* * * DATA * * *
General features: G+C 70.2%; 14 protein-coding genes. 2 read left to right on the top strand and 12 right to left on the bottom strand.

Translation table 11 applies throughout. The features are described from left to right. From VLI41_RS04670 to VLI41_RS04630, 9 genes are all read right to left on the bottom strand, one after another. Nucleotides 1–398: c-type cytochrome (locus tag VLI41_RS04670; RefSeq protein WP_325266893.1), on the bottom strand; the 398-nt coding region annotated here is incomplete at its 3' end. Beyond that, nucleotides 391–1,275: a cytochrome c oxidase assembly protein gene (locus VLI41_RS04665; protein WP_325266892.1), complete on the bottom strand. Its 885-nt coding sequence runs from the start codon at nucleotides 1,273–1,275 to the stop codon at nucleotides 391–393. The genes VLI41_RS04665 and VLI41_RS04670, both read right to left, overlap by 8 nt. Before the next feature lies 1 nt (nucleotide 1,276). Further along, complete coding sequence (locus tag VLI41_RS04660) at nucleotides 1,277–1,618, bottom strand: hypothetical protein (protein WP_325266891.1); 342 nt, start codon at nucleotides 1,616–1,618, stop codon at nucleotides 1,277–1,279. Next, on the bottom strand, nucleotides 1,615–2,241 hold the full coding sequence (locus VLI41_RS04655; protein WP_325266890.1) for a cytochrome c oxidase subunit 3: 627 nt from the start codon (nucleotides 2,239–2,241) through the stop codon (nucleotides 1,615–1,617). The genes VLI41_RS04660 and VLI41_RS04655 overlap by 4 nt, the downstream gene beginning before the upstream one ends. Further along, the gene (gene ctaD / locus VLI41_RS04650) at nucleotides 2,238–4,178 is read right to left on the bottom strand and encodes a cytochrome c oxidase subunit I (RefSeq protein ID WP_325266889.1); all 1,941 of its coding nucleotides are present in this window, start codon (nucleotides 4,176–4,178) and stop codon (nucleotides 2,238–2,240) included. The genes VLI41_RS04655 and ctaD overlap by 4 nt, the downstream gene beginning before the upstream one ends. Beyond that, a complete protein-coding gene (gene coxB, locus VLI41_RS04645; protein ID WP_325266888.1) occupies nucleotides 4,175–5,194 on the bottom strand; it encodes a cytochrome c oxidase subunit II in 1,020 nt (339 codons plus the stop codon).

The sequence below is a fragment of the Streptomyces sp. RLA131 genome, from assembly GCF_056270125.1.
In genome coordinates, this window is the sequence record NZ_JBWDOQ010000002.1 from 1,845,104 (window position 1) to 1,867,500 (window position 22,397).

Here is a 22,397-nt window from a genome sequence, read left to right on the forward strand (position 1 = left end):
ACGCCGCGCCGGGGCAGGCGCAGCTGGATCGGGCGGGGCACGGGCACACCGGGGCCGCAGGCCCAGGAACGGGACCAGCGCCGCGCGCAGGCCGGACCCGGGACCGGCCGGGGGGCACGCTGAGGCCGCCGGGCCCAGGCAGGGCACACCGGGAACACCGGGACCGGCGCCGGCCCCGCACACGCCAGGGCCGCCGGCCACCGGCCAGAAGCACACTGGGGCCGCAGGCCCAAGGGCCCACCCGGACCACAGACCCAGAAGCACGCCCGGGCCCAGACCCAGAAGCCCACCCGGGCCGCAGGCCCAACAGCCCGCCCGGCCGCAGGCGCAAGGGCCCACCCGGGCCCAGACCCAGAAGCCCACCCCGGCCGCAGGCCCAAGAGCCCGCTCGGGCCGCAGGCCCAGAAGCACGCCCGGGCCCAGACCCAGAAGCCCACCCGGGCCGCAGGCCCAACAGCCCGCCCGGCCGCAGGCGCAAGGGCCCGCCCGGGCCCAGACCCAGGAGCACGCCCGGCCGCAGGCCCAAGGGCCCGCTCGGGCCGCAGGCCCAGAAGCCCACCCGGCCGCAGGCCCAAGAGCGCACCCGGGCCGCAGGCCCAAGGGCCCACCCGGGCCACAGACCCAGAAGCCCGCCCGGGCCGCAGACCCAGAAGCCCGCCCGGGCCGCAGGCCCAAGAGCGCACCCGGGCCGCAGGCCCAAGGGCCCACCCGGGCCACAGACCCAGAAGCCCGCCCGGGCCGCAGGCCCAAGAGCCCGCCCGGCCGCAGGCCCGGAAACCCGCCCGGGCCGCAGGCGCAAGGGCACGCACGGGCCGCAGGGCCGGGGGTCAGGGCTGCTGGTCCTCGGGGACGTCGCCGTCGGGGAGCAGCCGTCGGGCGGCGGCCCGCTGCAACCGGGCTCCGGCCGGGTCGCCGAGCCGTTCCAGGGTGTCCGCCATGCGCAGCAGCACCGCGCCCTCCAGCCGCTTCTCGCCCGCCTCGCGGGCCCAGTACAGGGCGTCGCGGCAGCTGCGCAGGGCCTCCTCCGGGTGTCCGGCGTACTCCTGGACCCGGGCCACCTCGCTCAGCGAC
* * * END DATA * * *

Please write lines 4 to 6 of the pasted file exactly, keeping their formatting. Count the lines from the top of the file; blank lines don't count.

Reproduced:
In genome coordinates, this window is the sequence record NZ_JBWDOQ010000002.1 from 1,845,104 (window position 1) to 1,867,500 (window position 22,397).

Here is a 22,397-nt window from a genome sequence, read left to right on the forward strand (position 1 = left end):
ACGCCGCGCCGGGGCAGGCGCAGCTGGATCGGGCGGGGCACGGGCACACCGGGGCCGCAGGCCCAGGAACGGGACCAGCGCCGCGCGCAGGCCGGACCCGGGACCGGCCGGGGGGCACGCTGAGGCCGCCGGGCCCAGGCAGGGCACACCGGGAACACCGGGACCGGCGCCGGCCCCGCACACGCCAGGGCCGCCGGCCACCGGCCAGAAGCACACTGGGGCCGCAGGCCCAAGGGCCCACCCGGACCACAGACCCAGAAGCACGCCCGGGCCCAGACCCAGAAGCCCACCCGGGCCGCAGGCCCAACAGCCCGCCCGGCCGCAGGCGCAAGGGCCCACCCGGGCCCAGACCCAGAAGCCCACCCCGGCCGCAGGCCCAAGAGCCCGCTCGGGCCGCAGGCCCAGAAGCACGCCCGGGCCCAGACCCAGAAGCCCACCCGGGCCGCAGGCCCAACAGCCCGCCCGGCCGCAGGCGCAAGGGCCCGCCCGGGCCCAGACCCAGGAGCACGCCCGGCCGCAGGCCCAAGGGCCCGCTCGGGCCGCAGGCCCAGAAGCCCACCCGGCCGCAGGCCCAAGAGCGCACCCGGGCCGCAGGCCCAAGGGCCCACCCGGGCCACAGACCCAGAAGCCCGCCCGGGCCGCAGACCCAGAAGCCCGCCCGGGCCGCAGGCCCAAGAGCGCACCCGGGCCGCAGGCCCAAGGGCCCACCCGGGCCACAGACCCAGAAGCCCGCCCGGGCCGCAGGCCCAAGAGCCCGCCCGGCCGCAGGCCCGGAAACCCGCCCGGGCCGCAGGCGCAAGGGCACGCACGGGCCGCAGGGCCGGGGGTCAGGGCTGCTGGTCCTCGGGGACGTCGCCGTCGGGGAGCAGCCGTCGGGCGGCGGCCCGCTGCAACCGGGCTCCGGCCGGGTCGCCGAGCCGTTCCAGGGTGTCCGCCATGCGCAGCAGCACCGCGCCCTCCAGCCGCTTCTCGCCCGCCTCGCGGGCCCAGTACAGGGCGTCGCGGCAGCTGCGCAGGGCCTCCTCCGGGTGTCCGGCGTACTCCTGGACCCGGGCCACCTCGCTCAGCGAC